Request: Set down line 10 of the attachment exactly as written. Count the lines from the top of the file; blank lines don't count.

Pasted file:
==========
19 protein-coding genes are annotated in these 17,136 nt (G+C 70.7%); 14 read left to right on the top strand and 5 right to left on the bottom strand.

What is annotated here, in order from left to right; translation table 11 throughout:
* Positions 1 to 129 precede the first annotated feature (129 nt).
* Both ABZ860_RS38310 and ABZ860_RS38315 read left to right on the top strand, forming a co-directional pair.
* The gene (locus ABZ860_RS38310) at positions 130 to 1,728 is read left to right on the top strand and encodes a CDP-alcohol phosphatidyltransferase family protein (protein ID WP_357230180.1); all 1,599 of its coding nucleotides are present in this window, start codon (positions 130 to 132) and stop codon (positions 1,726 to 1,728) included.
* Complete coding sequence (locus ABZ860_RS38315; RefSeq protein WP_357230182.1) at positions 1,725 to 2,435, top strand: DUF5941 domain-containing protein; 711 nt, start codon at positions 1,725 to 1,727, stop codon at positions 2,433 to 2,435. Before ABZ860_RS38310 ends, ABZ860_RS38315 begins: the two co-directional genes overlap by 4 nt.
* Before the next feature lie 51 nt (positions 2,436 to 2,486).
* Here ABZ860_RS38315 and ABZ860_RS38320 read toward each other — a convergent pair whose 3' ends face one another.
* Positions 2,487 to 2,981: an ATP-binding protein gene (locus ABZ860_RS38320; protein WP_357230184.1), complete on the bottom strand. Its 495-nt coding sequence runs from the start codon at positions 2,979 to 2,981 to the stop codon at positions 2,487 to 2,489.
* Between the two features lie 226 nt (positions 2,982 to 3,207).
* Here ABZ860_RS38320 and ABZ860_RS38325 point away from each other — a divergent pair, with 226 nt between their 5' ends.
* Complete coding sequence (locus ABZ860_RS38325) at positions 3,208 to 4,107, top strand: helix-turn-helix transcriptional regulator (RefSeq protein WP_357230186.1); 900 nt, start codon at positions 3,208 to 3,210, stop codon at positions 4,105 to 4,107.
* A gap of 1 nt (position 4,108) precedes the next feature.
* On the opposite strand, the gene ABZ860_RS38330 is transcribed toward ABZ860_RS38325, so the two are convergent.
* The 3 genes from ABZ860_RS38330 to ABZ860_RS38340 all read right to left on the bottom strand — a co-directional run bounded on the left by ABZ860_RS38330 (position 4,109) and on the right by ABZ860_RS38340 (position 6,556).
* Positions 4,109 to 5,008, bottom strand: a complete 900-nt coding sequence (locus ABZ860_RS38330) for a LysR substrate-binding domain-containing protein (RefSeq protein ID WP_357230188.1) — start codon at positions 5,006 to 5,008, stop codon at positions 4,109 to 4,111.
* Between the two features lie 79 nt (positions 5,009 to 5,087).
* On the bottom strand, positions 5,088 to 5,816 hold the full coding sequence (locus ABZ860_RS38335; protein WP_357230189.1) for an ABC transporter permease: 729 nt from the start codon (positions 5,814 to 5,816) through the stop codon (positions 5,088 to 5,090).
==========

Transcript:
* Between the two features lie 226 nt (positions 2,982 to 3,207).